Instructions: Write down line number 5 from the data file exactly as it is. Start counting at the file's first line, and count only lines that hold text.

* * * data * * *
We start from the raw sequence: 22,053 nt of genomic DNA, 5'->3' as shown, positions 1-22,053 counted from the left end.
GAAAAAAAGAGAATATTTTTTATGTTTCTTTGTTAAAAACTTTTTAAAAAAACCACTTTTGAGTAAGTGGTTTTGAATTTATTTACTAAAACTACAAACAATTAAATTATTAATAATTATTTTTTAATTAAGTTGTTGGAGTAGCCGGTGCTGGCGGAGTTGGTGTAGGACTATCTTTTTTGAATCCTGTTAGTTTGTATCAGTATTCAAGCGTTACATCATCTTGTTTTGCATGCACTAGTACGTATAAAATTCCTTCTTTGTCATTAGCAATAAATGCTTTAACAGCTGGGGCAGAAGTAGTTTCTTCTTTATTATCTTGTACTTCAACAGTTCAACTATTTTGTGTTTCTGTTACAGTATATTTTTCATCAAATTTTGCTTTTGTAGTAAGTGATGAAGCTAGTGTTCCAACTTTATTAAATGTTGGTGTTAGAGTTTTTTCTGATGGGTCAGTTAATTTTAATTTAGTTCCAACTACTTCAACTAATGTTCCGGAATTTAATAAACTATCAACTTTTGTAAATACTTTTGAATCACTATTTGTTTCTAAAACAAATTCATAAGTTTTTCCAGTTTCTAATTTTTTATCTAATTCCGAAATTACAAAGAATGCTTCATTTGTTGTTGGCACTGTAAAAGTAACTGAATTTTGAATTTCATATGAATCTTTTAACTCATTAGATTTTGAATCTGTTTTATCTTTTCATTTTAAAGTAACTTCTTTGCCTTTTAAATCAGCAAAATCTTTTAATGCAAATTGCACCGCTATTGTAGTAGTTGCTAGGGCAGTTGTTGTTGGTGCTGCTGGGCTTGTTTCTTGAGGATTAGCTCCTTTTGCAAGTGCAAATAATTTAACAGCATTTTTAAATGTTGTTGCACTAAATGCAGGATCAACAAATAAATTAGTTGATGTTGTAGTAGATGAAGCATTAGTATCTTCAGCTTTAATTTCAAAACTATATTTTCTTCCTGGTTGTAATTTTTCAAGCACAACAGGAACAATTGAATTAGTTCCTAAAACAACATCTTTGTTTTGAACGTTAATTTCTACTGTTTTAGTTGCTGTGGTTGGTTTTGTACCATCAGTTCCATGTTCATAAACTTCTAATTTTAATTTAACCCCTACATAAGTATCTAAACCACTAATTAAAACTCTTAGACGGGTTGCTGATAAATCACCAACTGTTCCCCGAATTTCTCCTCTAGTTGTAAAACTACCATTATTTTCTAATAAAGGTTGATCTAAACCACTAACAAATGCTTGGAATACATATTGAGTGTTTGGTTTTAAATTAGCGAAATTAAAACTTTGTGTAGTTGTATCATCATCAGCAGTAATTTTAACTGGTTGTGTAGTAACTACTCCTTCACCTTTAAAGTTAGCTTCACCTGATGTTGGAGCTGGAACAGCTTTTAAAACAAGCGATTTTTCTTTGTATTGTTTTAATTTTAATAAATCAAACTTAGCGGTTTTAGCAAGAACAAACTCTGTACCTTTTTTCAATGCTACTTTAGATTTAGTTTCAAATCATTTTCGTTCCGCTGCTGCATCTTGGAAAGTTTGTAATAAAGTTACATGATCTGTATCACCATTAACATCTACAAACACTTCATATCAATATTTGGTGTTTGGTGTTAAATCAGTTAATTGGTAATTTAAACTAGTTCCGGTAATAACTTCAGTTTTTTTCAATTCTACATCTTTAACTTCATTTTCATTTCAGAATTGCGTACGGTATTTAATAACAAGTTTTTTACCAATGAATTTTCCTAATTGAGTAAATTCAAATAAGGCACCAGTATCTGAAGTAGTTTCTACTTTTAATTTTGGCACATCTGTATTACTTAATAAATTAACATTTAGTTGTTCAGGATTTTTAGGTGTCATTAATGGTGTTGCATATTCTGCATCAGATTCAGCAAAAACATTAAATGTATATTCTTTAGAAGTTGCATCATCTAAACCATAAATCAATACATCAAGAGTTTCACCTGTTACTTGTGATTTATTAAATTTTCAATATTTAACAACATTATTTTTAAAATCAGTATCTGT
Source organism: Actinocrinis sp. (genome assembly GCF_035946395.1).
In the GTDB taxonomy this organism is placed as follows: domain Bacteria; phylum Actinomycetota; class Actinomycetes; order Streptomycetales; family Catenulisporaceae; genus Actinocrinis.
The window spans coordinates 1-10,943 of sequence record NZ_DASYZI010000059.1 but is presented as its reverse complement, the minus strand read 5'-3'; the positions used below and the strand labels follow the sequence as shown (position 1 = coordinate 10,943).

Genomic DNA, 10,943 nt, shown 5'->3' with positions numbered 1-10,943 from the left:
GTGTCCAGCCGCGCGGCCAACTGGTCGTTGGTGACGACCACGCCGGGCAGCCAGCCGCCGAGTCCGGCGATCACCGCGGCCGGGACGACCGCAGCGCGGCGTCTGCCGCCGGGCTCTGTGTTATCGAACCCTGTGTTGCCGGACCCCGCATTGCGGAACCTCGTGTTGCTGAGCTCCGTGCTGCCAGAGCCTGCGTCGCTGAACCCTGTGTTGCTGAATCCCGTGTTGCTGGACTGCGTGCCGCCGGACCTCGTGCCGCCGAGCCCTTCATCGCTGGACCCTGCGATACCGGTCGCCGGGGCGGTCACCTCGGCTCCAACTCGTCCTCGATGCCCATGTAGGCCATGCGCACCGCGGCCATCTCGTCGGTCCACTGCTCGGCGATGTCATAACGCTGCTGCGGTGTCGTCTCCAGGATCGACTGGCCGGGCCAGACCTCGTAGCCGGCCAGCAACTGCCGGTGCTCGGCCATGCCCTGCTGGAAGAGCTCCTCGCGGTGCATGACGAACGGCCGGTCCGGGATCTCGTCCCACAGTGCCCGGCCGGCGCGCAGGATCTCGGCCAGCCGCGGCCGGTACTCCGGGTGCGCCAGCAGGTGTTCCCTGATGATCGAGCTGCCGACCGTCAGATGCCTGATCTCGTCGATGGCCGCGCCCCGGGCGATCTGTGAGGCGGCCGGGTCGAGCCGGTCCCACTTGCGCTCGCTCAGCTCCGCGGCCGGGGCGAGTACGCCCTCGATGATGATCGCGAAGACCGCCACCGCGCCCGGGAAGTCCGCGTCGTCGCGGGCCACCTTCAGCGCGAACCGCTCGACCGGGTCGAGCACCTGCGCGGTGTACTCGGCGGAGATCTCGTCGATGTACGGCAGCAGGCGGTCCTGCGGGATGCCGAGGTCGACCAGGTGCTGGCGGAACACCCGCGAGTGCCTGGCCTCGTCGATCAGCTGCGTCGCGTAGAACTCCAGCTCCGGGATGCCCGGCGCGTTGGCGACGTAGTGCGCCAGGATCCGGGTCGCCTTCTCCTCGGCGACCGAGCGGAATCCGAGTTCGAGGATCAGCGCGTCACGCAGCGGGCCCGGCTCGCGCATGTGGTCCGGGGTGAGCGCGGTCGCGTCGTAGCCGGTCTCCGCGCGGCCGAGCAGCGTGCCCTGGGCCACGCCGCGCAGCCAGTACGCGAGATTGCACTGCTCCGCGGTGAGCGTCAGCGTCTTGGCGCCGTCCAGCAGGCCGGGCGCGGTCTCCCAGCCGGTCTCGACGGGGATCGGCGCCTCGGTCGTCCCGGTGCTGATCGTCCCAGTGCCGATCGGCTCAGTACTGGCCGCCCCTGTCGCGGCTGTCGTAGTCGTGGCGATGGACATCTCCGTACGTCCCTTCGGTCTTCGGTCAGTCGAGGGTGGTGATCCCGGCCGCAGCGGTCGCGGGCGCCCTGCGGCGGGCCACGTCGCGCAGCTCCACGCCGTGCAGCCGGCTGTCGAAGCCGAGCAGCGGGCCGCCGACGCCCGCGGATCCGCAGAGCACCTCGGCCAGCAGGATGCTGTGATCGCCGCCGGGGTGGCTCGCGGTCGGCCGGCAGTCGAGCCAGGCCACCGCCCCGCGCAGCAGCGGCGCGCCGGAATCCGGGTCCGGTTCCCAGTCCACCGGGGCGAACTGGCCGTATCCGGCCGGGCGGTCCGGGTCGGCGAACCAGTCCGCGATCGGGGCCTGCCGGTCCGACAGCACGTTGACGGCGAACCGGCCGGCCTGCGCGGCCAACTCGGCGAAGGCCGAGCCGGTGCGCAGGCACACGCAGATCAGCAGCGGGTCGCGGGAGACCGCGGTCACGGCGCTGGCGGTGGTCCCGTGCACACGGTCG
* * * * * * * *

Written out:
The window spans coordinates 1-10,943 of sequence record NZ_DASYZI010000059.1 but is presented as its reverse complement, the minus strand read 5'-3'; the positions used below and the strand labels follow the sequence as shown (position 1 = coordinate 10,943).